Homologation Special: Toyota Teases Yaris GR-4

Matt Posky
by Matt Posky

Toyota has teased the upcoming GR Yaris Prototype, scheduled to debut at the Rally Australia on November 17th. Based on the TNGA Yaris, we’re unlikely to see it stateside. However, Toyota expanding its Gazoo Racing lineup is still good news. The bigger it gets, the more likely we are to finally get one here.

Dubbed the GR-4, the vehicle appears to be a homologation car, allowing Toyota to run in the 2020 World Rally Championship. That WRC connection also means all-wheel drive and an amped-up powertrain are practically guaranteed.

With the debut relatively near, Toyota isn’t interested in giving away many details. But we can clearly see from the teaser image that the GR-4 has some seriously flared wheel arches — at least in the rear — and a lowered roofline. It’s going to be a very different animal from any Yaris previously encountered.

Evo speculated as to why:

Why go to all the effort and expense of re-engineering things such as the roofline and axles for a homologation special? Gazoo Racing’s 2020 Yaris WRC car differs so much from the standard Yaris that this homologation model will need to be produced. In contrast to old Group N WRC rules, which required a limited number of closely related road-going examples to be produced in order to comply (think early Mitsubishi Lancer Evolution or Subaru WRX), today’s rules allow a wider chasm between the road and rally versions. Venture outside these limitations, as Toyota Gazoo Racing looks to have done, and a far bigger production run is required to homologate the race car.

That’s also the fault of the standard Yaris being … quite standard (if you get my meaning). So Toyota is going to have to build 25,000 of these street-legal GR-4s in 2020 if it wants to compete.

While North America continues to get the Mazda2-based Yaris, Toyota has said it is planning to increase the number of performance-focused variants of the TNGA version, with an emphasis on rally racing — foreshadowing the GR-4’s arrival.

“With the [Yaris] GRMN we tried to establish more of a link to the rallying. It was an interesting exercise. We learned a lot. And it showed clear demand from a different group of influencers — not traditional Yaris customer,” Toyota Europe executive vice-president Matt Harrison explained. “The strategy is that there will be GR products that are dynamically different – tuned, with more power. And GR Sport versions that link to it but which are easier and cheaper to run as everyday cars.”

GR Yaris Prototype. Live at Wedding Bells, Rally Australia. 17.11.19. Yaris pic.twitter.com/aEs3cMxsVQ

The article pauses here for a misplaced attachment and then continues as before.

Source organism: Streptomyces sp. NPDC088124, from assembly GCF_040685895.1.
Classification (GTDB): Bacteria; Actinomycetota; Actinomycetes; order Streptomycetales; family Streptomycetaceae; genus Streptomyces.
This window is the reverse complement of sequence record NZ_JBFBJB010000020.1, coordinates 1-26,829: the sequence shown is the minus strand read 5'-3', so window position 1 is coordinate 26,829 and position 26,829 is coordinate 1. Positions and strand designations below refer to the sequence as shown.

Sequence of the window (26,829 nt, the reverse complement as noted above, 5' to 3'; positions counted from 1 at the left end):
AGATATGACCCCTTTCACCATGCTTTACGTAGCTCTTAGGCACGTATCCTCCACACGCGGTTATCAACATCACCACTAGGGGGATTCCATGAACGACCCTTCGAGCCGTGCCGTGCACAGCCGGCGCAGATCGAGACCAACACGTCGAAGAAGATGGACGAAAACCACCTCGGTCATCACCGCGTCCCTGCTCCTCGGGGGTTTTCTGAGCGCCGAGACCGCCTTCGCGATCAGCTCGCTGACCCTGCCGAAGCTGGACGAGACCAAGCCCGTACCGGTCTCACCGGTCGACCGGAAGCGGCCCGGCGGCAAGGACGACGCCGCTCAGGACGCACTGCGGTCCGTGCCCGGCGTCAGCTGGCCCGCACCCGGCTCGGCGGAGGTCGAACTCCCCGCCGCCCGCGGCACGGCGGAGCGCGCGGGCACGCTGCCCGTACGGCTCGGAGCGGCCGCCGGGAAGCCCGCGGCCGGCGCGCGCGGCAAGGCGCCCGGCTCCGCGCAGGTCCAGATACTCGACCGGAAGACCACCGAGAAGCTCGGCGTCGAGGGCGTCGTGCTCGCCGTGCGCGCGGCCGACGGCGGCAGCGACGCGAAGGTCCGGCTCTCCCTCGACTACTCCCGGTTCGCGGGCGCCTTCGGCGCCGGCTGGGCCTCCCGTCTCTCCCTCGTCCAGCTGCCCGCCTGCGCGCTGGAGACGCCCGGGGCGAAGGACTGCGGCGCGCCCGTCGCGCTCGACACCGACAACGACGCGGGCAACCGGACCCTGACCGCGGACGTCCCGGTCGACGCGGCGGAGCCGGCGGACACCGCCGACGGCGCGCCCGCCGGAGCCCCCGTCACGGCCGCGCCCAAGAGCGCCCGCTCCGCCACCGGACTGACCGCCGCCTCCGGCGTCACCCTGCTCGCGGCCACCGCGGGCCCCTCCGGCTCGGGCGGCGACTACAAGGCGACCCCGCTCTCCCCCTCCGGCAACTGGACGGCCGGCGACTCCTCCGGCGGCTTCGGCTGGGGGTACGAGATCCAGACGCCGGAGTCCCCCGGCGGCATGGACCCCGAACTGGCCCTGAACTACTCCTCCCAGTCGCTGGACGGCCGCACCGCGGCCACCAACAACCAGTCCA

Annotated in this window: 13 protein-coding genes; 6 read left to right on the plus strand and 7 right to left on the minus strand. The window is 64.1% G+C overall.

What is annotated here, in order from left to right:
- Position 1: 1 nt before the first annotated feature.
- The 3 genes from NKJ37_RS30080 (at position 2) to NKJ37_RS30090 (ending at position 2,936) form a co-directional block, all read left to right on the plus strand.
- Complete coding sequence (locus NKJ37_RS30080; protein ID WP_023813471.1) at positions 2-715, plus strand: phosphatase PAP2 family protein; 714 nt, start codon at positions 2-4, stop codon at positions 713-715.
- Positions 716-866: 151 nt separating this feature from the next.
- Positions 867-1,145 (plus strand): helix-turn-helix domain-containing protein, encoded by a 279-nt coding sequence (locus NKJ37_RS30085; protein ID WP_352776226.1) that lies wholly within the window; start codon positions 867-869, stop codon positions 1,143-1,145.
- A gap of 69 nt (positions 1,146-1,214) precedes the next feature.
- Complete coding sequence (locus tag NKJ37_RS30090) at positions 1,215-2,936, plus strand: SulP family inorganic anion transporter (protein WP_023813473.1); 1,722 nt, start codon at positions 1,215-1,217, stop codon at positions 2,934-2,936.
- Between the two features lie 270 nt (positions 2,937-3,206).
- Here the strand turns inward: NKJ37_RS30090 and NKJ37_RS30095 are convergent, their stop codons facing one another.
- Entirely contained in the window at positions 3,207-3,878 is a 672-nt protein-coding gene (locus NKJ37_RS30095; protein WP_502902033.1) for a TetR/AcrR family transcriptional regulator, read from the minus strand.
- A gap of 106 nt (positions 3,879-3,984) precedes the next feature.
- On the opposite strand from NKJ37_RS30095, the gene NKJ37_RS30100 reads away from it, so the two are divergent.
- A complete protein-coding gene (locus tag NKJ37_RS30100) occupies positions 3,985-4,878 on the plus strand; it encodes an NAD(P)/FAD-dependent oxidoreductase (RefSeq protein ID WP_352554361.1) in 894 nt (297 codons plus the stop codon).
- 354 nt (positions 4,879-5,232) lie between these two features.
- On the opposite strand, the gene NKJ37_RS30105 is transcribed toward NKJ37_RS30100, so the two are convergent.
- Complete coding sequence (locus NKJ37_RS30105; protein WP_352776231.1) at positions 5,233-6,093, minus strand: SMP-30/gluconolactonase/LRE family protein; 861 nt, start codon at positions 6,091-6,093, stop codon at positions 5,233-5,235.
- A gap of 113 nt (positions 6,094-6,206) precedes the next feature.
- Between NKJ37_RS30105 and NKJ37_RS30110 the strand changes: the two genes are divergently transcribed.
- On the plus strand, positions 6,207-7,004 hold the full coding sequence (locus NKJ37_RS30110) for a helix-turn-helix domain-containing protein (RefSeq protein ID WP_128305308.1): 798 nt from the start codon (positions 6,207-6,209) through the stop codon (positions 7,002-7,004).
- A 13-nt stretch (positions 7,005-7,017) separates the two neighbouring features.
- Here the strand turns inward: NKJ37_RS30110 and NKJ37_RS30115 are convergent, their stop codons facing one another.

— Toyota Europe (@toyota_europe) November 6, 2019

Matt Posky
Matt Posky

A staunch consumer advocate tracking industry trends and regulation. Before joining TTAC, Matt spent a decade working for marketing and research firms based in NYC. Clients included several of the world’s largest automakers, global tire brands, and aftermarket part suppliers. Dissatisfied with the corporate world and resentful of having to wear suits everyday, he pivoted to writing about cars. Since then, that man has become an ardent supporter of the right-to-repair movement, been interviewed on the auto industry by national radio broadcasts, driven more rental cars than anyone ever should, participated in amateur rallying events, and received the requisite minimum training as sanctioned by the SCCA. Handy with a wrench, Matt grew up surrounded by Detroit auto workers and managed to get a pizza delivery job before he was legally eligible. He later found himself driving box trucks through Manhattan, guaranteeing future sympathy for actual truckers. He continues to conduct research pertaining to the automotive sector as an independent contractor and has since moved back to his native Michigan, closer to where the cars are born. A contrarian, Matt claims to prefer understeer — stating that front and all-wheel drive vehicles cater best to his driving style.

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  • Art Vandelay Art Vandelay on Nov 08, 2019

    Yes! If we are talking the real deal here...like the old 4WD Celicas or something akin to an old Escort Cosworth, I'm game. Stickers and blacked out rims on a normal Yaris...pass.

  • Oberkanone Oberkanone on Nov 10, 2019

    Yaris GRMN is a hoot to drive. Or so I hear. We are denied all the good stuff from Toyota. GR-4 is just more forbidden fruit.

  • Bd2 Probably too late to do anything about it for the launch, but Kia should plan on doing an extensive refresh of the front fascia (the earlier, the better) as the design looks really ungainly.
  • Namesakeone Since I include SUVs and minivans as trucks, I really cannot think of a brand that is truly truckless. MG maybe?
  • Sobhuza Trooper Subaru, they were almost there with the BRAT. --On a lighter note, where the hell is my Cooper Works Mini truck?
  • Mike Evs do suck, though. I mean, they really do.
  • Steve Biro I don’t care what brand but it needs to be a compact two-door with an ICE, traditional parallel hybrid or both. A manual transmission option would be nice but I don’t expect it - especially with a hybrid. Don’t show me an EV.
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